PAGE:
TCM-speak is mutable and ever-changing; every so often it falls into the mysteriously fone-ett-ic-all-lee-pronounced language of the Independent Duchy of Teleprompter-under-the-Hedge - Charrrllls Boy-Yer is a prime example of Prompt-Speech by ordinarily knowledgeable movie folk, (yeah, you - you with the Mank in your name,) and then the next minute you have to figure which Rosa-Roza-Rozha you're hearing, spoken in the varying dialects of Dunnothatlengwidgetimetopunt: thought balloon overhead "Ti, TY, Tie, rone-RONE being a furrin Irish name so don't ask me." The Frankish, auf-Deutschen, Austro-Hungarian Empire-ish, Vikinger, and Russkie monikers are mangled according to whim, page 53, with a soupçon of approved dialectical salt'n'peppa for flavor. (No Swabian lisping, tho, sorry, and you better bless your saints it's not Broad Scot or other "bahb'rous dahlects, as they say in London Town.) The Great Ellis Island That Was Hollywood made your name what they thought it should be, pronunciation be damned. Ah, the record player is needling me - Hollywoodland Lesson Number 453: "Repeat ofter me: Borzage. Borzage. Borzage. Borza....."

Laura said...

Wait, SANDERS isn't pronounced LOVE BUNNY? My bad.

Actually, I always took the lack of a "u" after the "a" in SANDERS as a cue it's pronounced like the Colonel's surname. And although I always mean to pronounce LANG like LONG, since that's probably how it's pronounced in his Mutterstongue, I almost always say it like SANG. Habits, you know.

Yojimboen said...

"...and you better bless your saints it's not Broad Scot or other "bahb'rous dahlects", as they say in London Town."

That's "Broad Scotch" to you, McDude, and "bahb'rous dahlects" sounds more like London AR. (Better check that last with the Boss Lady.)

Noel Vera said...

Apichatpong? Awesome director. I never call him Joe.

Hou Hsiao Hsien - ho show (as in chow) shien, with accent on "en." I don't have the software to support Mandarin, so I don't know how to write it.

Vanwall said...

M Yo - is that single malt?

Too far back in the day to remember all the studied Robbie Burns loquacities, I dropped a bleedin' consonant, shoulda been "Broad Scots". We come from the Border Rievers, should'na missed that, thankee kindly.

Yojimboen said...

Well onywey, McVW, it’s a braw bricht, meenlicht nicht the nicht and fair fa yer honest sonsie face!

Gloria said...

Well... And that in English, in non-english speaking countries, Hollywood stars' names get weirder (and funnier): Teerownaih Pohwair was my mom's favourite actor, by the way.

Alida Valli, Elissa Landi... These are easy! You got good tips in previous comments but when in doubt ask an Italian! No seriously, in case of Spanish, Italian or Japanese film people the best thing to remember is that we just have five wovels to deal with (local accents notwithstanding): AH, Ai, EE, OH, OO (= a, e, i, o, u)

Dan Callahan said...

That photo of Ty-rone sunbathing is very inspirational.

The trouble with learning the correct pronunciation of a name is that everyone who is pronouncing it incorrectly looks at you like you're crazy, or pretentious. Say "Dee-ane Arbus" instead of "Diane" and you'll get double takes.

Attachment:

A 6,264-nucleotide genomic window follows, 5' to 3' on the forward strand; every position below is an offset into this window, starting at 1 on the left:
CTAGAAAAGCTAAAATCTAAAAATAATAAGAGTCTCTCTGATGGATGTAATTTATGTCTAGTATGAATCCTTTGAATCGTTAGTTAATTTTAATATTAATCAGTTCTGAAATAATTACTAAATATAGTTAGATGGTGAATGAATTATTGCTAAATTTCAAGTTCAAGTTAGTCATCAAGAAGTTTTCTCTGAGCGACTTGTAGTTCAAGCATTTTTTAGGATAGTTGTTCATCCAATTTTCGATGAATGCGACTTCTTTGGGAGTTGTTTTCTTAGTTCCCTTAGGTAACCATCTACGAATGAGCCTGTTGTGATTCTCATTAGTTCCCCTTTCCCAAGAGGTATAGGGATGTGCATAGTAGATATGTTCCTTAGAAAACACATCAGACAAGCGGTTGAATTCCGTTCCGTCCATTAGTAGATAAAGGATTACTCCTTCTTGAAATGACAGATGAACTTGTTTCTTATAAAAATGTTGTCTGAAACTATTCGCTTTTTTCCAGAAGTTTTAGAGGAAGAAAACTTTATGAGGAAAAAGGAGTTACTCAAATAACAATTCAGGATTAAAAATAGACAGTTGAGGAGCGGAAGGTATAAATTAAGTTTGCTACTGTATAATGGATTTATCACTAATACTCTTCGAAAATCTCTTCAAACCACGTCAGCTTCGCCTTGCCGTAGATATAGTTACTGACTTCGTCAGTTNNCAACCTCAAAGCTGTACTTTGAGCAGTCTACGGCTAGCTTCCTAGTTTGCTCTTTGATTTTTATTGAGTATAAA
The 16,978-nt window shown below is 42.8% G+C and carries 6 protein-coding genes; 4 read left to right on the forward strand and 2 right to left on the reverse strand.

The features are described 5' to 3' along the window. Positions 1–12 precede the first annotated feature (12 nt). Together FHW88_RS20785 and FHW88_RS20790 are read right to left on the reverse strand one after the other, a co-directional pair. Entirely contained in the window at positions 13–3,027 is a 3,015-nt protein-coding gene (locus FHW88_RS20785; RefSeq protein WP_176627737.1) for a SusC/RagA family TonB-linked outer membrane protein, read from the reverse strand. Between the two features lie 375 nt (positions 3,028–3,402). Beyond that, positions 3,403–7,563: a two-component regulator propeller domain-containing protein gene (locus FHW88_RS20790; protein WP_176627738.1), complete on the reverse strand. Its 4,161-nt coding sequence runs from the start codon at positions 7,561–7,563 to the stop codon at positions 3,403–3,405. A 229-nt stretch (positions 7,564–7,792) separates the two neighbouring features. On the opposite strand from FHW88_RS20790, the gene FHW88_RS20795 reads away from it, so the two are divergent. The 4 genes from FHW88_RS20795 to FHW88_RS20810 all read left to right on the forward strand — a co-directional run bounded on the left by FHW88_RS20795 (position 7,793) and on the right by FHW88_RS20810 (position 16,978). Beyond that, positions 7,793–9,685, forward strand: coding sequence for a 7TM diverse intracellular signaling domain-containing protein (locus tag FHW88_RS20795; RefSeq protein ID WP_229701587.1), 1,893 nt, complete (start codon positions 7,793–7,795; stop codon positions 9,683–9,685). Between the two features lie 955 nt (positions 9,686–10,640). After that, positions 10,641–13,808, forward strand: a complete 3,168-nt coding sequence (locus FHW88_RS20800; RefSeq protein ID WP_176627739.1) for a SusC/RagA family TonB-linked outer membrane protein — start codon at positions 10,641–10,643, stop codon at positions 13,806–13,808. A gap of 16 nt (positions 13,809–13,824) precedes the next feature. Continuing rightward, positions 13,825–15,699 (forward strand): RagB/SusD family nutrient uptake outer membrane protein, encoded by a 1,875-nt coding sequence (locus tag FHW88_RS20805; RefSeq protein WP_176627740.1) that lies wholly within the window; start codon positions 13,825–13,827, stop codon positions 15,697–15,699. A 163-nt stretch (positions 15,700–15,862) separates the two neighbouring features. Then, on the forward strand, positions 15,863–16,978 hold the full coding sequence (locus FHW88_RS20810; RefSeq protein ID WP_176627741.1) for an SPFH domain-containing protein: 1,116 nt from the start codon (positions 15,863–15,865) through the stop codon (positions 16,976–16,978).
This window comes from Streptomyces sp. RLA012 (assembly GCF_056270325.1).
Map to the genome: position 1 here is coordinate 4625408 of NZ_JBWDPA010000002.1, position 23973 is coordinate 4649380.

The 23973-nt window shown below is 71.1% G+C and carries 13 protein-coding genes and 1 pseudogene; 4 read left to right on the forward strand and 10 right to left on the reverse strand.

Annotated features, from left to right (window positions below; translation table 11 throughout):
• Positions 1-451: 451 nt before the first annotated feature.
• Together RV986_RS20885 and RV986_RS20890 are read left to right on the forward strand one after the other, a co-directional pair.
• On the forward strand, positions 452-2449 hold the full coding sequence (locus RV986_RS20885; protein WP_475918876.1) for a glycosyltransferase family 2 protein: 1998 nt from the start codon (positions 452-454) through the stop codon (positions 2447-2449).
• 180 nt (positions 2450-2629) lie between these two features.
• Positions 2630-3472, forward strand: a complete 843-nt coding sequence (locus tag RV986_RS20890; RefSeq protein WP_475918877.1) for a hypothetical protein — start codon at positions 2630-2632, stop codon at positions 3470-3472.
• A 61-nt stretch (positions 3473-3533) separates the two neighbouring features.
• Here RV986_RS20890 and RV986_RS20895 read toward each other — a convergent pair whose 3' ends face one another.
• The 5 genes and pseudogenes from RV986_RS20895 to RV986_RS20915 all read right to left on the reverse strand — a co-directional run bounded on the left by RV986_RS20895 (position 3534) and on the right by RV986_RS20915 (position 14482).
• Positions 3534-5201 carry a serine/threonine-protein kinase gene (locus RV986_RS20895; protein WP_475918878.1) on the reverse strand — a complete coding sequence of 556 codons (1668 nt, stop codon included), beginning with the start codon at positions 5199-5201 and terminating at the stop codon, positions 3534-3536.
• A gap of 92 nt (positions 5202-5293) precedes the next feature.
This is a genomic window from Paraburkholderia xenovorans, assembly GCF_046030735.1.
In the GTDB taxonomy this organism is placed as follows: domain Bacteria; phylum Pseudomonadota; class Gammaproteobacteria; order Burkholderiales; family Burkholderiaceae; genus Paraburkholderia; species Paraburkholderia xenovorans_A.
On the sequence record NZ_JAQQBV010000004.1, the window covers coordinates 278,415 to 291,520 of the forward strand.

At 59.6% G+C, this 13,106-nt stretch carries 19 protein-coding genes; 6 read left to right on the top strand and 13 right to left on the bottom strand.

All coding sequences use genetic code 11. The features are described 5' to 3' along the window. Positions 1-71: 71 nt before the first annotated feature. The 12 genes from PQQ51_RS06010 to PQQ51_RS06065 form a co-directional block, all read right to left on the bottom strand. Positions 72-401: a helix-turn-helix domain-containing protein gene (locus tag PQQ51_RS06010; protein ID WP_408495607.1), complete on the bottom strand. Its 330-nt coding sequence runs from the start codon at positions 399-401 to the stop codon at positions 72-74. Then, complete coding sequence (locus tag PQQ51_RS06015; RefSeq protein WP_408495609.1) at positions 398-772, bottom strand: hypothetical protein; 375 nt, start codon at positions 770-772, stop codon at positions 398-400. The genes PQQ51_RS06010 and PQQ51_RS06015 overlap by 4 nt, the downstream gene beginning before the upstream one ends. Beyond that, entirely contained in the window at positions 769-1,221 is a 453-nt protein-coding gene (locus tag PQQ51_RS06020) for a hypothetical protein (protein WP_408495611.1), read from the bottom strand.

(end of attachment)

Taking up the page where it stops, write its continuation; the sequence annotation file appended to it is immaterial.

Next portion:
The same applies to poor Billy Crudup. I learned that it was "Crude-up," tried saying it like that, and got funny looks. Not that the incorrect way sounds any better for him.

I actually interviewed Elissa Landi's daughter, but I called her, "Your mother," so I can't help there.

For Marie Prevost, go with Gloria Swanson's pronunciation in "Sunset Boulevard": "Pree-vohst."

And yes, let's stick with Joan on Franchot Tone. She never pronounced the T.

Shelly said...

I have listened to a great many old-time radio broadcasts featuring classic stars; Lux Radio theater, Screen Guild Theater, etc. As name pronunciations are contemporary on these programs, and because exaggeratedly perfect diction seems to have been a feature of radio announcing at the time, I would like to be able to say here and now that the pronunciations from radio shows are always accurate. But I just don't fel confident enough to make that claim. Radio pronunciations have been my starting point, though, in the absence of other evidence. Miss Hepburn was often Ka-tha-rine, especially when William Keleigh hosted the Lux program, and CD DeMille said it Fran-SHO Tone. You have inspired me to dig into my collection for more "real-time" name pronouncing.

VP81955 said...

I have listened to a great many old-time radio broadcasts featuring classic stars; Lux Radio Theater, Screen Guild Theater, etc. As name pronunciations are contemporary on these programs, and because exaggeratedly perfect diction seems to have been a feature of radio announcing at the time, I would like to be able to say here and now that the pronunciations from radio shows are always accurate. But I just don't feel confident enough to make that claim. Radio pronunciations have been my starting point, though, in the absence of other evidence.

Since Ms. Loy was on the second "Lux" episode from the West Coast (working with Bill Powell in an adaptation of "The Thin Man" on June 8, 1936), it would be easy enough to hear and find out how host Cecil B. De Mille said "Myrna."

Goose said...

Here's one - how do you pronounce Khigh Dhiegh?

Frequent Chinese villain, memorably as the jolly brainwasher in The Manchurian Candidate.

Karen said...